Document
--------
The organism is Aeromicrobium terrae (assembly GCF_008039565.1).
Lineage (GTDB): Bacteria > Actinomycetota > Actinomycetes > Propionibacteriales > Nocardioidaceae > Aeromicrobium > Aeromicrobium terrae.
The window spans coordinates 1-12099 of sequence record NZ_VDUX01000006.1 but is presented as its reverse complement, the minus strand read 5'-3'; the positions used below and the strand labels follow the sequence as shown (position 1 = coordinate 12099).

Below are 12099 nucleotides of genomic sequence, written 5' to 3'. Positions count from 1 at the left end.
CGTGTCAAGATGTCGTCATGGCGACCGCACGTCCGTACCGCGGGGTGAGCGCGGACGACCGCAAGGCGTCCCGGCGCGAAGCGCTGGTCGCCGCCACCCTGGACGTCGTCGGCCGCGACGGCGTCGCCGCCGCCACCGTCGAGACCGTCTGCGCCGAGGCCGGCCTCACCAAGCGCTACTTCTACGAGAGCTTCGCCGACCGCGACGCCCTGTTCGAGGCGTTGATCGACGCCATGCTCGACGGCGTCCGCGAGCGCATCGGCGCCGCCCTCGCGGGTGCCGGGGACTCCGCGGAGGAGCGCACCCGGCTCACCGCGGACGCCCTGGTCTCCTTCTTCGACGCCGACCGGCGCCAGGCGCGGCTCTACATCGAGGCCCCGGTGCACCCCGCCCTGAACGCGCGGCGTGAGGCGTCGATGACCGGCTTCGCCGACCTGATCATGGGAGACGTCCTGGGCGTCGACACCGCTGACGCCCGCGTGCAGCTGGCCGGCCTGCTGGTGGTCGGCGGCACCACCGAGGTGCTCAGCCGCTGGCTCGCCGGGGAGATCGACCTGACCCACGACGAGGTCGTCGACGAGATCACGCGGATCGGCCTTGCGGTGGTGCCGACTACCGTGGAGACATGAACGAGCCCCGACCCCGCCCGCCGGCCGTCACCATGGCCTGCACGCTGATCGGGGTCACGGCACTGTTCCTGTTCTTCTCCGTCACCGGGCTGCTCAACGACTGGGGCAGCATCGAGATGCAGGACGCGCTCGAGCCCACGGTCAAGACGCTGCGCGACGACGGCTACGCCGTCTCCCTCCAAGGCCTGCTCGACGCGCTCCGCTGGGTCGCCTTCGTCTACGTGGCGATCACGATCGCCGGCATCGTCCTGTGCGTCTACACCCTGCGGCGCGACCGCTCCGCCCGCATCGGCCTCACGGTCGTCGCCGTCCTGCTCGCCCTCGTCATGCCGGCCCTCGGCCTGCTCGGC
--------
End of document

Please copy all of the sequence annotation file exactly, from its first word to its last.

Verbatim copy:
The organism is Aeromicrobium terrae (assembly GCF_008039565.1).
Lineage (GTDB): Bacteria > Actinomycetota > Actinomycetes > Propionibacteriales > Nocardioidaceae > Aeromicrobium > Aeromicrobium terrae.
The window spans coordinates 1-12099 of sequence record NZ_VDUX01000006.1 but is presented as its reverse complement, the minus strand read 5'-3'; the positions used below and the strand labels follow the sequence as shown (position 1 = coordinate 12099).

Below are 12099 nucleotides of genomic sequence, written 5' to 3'. Positions count from 1 at the left end.
CGTGTCAAGATGTCGTCATGGCGACCGCACGTCCGTACCGCGGGGTGAGCGCGGACGACCGCAAGGCGTCCCGGCGCGAAGCGCTGGTCGCCGCCACCCTGGACGTCGTCGGCCGCGACGGCGTCGCCGCCGCCACCGTCGAGACCGTCTGCGCCGAGGCCGGCCTCACCAAGCGCTACTTCTACGAGAGCTTCGCCGACCGCGACGCCCTGTTCGAGGCGTTGATCGACGCCATGCTCGACGGCGTCCGCGAGCGCATCGGCGCCGCCCTCGCGGGTGCCGGGGACTCCGCGGAGGAGCGCACCCGGCTCACCGCGGACGCCCTGGTCTCCTTCTTCGACGCCGACCGGCGCCAGGCGCGGCTCTACATCGAGGCCCCGGTGCACCCCGCCCTGAACGCGCGGCGTGAGGCGTCGATGACCGGCTTCGCCGACCTGATCATGGGAGACGTCCTGGGCGTCGACACCGCTGACGCCCGCGTGCAGCTGGCCGGCCTGCTGGTGGTCGGCGGCACCACCGAGGTGCTCAGCCGCTGGCTCGCCGGGGAGATCGACCTGACCCACGACGAGGTCGTCGACGAGATCACGCGGATCGGCCTTGCGGTGGTGCCGACTACCGTGGAGACATGAACGAGCCCCGACCCCGCCCGCCGGCCGTCACCATGGCCTGCACGCTGATCGGGGTCACGGCACTGTTCCTGTTCTTCTCCGTCACCGGGCTGCTCAACGACTGGGGCAGCATCGAGATGCAGGACGCGCTCGAGCCCACGGTCAAGACGCTGCGCGACGACGGCTACGCCGTCTCCCTCCAAGGCCTGCTCGACGCGCTCCGCTGGGTCGCCTTCGTCTACGTGGCGATCACGATCGCCGGCATCGTCCTGTGCGTCTACACCCTGCGGCGCGACCGCTCCGCCCGCATCGGCCTCACGGTCGTCGCCGTCCTGCTCGCCCTCGTCATGCCGGCCCTCGGCCTGCTCGGC